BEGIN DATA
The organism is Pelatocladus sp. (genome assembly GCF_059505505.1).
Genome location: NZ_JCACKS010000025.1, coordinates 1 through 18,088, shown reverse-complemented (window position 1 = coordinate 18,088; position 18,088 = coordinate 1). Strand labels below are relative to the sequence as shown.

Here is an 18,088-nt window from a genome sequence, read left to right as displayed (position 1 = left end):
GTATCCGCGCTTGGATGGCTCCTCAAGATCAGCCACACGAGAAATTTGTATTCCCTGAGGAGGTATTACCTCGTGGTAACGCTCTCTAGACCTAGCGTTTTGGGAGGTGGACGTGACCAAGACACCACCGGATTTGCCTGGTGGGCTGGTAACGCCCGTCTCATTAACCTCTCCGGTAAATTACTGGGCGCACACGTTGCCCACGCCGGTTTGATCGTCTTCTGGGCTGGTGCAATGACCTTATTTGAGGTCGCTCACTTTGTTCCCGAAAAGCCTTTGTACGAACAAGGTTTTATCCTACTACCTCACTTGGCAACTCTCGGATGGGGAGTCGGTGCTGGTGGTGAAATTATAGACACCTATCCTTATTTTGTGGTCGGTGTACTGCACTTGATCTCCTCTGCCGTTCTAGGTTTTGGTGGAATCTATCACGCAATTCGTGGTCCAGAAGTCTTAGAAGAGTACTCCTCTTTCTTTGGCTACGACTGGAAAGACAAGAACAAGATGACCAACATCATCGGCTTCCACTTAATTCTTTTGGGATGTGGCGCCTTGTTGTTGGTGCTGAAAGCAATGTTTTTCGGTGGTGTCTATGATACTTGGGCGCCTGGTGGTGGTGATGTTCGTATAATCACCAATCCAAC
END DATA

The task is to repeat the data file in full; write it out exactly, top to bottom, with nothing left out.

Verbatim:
The organism is Pelatocladus sp. (genome assembly GCF_059505505.1).
Genome location: NZ_JCACKS010000025.1, coordinates 1 through 18,088, shown reverse-complemented (window position 1 = coordinate 18,088; position 18,088 = coordinate 1). Strand labels below are relative to the sequence as shown.

Here is an 18,088-nt window from a genome sequence, read left to right as displayed (position 1 = left end):
GTATCCGCGCTTGGATGGCTCCTCAAGATCAGCCACACGAGAAATTTGTATTCCCTGAGGAGGTATTACCTCGTGGTAACGCTCTCTAGACCTAGCGTTTTGGGAGGTGGACGTGACCAAGACACCACCGGATTTGCCTGGTGGGCTGGTAACGCCCGTCTCATTAACCTCTCCGGTAAATTACTGGGCGCACACGTTGCCCACGCCGGTTTGATCGTCTTCTGGGCTGGTGCAATGACCTTATTTGAGGTCGCTCACTTTGTTCCCGAAAAGCCTTTGTACGAACAAGGTTTTATCCTACTACCTCACTTGGCAACTCTCGGATGGGGAGTCGGTGCTGGTGGTGAAATTATAGACACCTATCCTTATTTTGTGGTCGGTGTACTGCACTTGATCTCCTCTGCCGTTCTAGGTTTTGGTGGAATCTATCACGCAATTCGTGGTCCAGAAGTCTTAGAAGAGTACTCCTCTTTCTTTGGCTACGACTGGAAAGACAAGAACAAGATGACCAACATCATCGGCTTCCACTTAATTCTTTTGGGATGTGGCGCCTTGTTGTTGGTGCTGAAAGCAATGTTTTTCGGTGGTGTCTATGATACTTGGGCGCCTGGTGGTGGTGATGTTCGTATAATCACCAATCCAAC